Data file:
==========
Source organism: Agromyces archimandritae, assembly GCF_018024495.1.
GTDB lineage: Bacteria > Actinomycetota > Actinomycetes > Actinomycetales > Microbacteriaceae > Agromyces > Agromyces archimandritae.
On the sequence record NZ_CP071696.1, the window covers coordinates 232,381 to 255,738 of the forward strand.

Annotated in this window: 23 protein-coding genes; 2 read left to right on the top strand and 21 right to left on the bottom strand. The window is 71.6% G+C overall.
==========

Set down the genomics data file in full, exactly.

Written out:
Source organism: Agromyces archimandritae, assembly GCF_018024495.1.
GTDB lineage: Bacteria > Actinomycetota > Actinomycetes > Actinomycetales > Microbacteriaceae > Agromyces > Agromyces archimandritae.
On the sequence record NZ_CP071696.1, the window covers coordinates 232,381 to 255,738 of the forward strand.

Annotated in this window: 23 protein-coding genes; 2 read left to right on the top strand and 21 right to left on the bottom strand. The window is 71.6% G+C overall.